• Specification is present if an event or string or scenario or object matches an independent pattern.

Stephen Meyer gives these examples of CSI:

Our experience-based knowledge of information-flow confirms that systems with large amounts of specified complexity (especially codes and languages) invariably originate from an intelligent source — from a mind or personal agent.

(Stephen C. Meyer, “The origin of biological information and the higher taxonomic categories,” Proceedings of the Biological Society of Washington, 117(2):213-239 (2004).)

It’s important to understand that the idea of complex and specified information is NOT an invention of ID proponents. The first use I’m aware of comes from origin-of-life theorist Leslie Orgel in the 1970s:

[L]iving organisms are distinguished by their specified complexity. Crystals are usually taken as the prototypes of simple, well-specified structures, because they consist of a very large number of identical molecules packed together in a uniform way. Lumps of granite or random mixtures of polymers are examples of structures which are complex but not specified. The crystals fail to qualify as living because they lack complexity; the mixtures of polymers fail to qualify because they lack specificity.

(Leslie E. Orgel, The Origins of Life: Molecules and Natural Selection, p. 189 (Chapman & Hall: London, 1973).)

Between CSI and Semantic Information, Which Is the Better Indicator of Design?
There are many examples where CSI helps us detect design in objects that clearly carry no semantic information. This shows that CSI is a superior method of detecting design, and we don’t need to necessarily find semantic information to detect design.

First, consider Mount Rushmore: This mountain has an unlikely shape that matches an independent pattern. We find high CSI, and detect design, without finding semantic information!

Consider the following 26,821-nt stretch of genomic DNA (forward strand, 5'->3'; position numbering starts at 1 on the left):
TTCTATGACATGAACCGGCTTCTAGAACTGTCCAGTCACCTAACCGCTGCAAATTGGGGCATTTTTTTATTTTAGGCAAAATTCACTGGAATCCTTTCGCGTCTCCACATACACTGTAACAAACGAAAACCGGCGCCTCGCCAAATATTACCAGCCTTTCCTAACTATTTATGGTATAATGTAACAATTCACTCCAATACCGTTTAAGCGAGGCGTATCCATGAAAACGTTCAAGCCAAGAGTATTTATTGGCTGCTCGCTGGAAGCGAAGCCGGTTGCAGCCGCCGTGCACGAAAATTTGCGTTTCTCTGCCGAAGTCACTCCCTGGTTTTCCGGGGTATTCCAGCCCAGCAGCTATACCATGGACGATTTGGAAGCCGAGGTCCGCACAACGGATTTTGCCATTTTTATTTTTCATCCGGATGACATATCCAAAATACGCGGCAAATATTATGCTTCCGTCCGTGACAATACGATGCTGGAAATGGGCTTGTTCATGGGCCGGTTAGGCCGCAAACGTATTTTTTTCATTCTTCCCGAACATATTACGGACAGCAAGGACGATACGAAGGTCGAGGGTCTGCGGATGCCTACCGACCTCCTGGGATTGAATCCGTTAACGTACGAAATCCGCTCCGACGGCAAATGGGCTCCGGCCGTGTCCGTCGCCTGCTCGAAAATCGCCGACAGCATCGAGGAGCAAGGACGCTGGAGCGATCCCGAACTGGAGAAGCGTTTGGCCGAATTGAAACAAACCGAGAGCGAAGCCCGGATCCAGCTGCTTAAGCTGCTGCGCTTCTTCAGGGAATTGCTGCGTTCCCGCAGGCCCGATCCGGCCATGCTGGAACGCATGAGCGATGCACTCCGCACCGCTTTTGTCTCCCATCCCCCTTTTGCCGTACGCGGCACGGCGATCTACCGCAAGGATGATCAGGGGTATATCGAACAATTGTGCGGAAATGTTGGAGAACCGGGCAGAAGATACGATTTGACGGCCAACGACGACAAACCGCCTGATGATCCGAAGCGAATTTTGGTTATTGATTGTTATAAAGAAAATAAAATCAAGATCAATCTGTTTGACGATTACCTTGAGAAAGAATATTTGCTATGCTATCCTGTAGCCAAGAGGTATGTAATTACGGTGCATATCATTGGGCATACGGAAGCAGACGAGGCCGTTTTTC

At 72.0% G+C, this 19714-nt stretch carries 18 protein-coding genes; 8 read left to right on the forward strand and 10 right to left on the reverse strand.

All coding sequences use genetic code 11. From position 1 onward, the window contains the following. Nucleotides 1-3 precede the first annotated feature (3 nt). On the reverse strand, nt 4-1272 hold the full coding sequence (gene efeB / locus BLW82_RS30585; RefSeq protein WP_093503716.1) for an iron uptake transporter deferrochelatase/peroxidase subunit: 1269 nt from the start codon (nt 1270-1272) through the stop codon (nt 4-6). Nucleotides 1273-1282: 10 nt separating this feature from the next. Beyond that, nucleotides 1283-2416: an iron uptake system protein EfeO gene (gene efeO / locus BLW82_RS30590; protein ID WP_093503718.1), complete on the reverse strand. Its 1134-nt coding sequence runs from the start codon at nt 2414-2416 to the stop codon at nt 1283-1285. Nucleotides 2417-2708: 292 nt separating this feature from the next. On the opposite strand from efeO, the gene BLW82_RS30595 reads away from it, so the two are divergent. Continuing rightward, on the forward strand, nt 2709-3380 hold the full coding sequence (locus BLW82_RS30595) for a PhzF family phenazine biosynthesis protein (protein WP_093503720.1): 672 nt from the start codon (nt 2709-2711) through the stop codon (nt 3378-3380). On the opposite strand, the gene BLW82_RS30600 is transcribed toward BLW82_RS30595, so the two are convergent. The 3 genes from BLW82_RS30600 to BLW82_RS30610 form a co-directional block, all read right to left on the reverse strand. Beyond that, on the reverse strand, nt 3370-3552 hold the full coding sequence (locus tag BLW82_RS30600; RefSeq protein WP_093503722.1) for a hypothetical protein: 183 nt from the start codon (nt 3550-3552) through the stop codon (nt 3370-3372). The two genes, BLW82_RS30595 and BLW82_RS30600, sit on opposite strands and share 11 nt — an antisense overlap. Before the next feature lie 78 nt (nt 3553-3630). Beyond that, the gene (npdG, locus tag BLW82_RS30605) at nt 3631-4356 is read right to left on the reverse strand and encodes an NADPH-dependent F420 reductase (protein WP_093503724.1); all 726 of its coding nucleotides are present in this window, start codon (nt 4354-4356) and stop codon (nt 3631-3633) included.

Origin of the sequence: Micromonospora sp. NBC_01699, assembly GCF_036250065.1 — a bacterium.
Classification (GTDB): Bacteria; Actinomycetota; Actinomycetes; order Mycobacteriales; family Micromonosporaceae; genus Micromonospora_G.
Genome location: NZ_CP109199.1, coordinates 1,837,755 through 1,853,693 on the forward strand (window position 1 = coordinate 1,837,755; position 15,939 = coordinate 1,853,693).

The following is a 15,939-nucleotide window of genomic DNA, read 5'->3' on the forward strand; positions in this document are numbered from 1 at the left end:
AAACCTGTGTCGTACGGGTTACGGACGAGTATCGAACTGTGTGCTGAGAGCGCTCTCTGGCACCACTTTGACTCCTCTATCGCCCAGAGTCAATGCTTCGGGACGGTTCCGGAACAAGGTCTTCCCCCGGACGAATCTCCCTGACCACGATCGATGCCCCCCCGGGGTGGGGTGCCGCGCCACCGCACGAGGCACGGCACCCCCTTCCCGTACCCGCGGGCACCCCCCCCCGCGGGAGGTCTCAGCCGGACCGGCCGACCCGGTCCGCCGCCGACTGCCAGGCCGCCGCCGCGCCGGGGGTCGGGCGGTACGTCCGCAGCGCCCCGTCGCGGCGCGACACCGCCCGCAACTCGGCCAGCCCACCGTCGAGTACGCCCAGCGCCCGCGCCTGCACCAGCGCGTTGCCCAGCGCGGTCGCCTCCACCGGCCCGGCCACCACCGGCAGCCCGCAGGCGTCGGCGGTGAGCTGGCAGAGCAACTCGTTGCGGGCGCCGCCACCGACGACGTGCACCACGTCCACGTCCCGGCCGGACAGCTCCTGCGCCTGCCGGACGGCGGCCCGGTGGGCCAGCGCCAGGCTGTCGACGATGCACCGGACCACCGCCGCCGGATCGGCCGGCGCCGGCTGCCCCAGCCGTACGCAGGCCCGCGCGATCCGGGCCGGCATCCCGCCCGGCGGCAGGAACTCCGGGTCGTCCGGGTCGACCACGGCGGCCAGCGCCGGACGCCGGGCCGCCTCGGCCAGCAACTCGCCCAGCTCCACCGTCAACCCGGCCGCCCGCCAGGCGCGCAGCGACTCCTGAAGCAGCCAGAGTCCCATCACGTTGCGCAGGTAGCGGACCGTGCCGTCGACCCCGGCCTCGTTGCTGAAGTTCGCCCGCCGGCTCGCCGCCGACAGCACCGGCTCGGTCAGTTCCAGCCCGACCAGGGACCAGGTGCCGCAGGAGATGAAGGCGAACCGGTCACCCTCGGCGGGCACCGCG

Or consider the life-friendly fine-tuning of the physical laws and constants of the universe. Here, we have very unlikely values of laws and constants that match a narrow pattern of settings that is required for life.

This is high CSI, but not semantic information.

Or consider a car engine: There’s no abstract “message” here, but there certainly is high CSI, and a designed system.

The same goes for the bacterial flagellum. It has a complex pattern that existed before we observed it, and it matches many aspects of designed systems. It has high CSI, but carries no semantic information.

I would describe the relationship between CSI and semantic information as follows:

Again, semantic information is useful for detecting design — but it’s not the only way to detect design. Semantic information is a subset of CSI, which is a more generally useful definition of information for detecting design. The genetic code is a form of semantic information and is high in CSI.

Conclusion
To summarize, Information can be understood and defined in different ways. Some are useful for detecting design and/or measuring bioinformation. Some are not. Semantic information is useful for detecting design, but it’s not the only way to detect design. It’s a special case of design, not the general case. Semantic information as a class falls within complex and specified information, which is a more general mode of design detection. The genetic code is a form of syntactic, semantic, and complex specified information.

Acknowledgments:
I would like to thank William Dembski and Stephen Meyer for their insights and thoughts in preparation of this talk and material.

Image: � bozac / Dollar Photo Club.

### Casey Luskin

Associate Director, Center for Science and Culture
Casey Luskin is a geologist and an attorney with graduate degrees in science and law, giving him expertise in both the scientific and legal dimensions of the debate over evolution. He earned his PhD in Geology from the University of Johannesburg, and BS and MS degrees in Earth Sciences from the University of California, San Diego, where he studied evolution extensively at both the graduate and undergraduate levels. His law degree is from the University of San Diego, where he focused his studies on First Amendment law, education law, and environmental law.

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biological informationinformationmathematicsphilosophyscience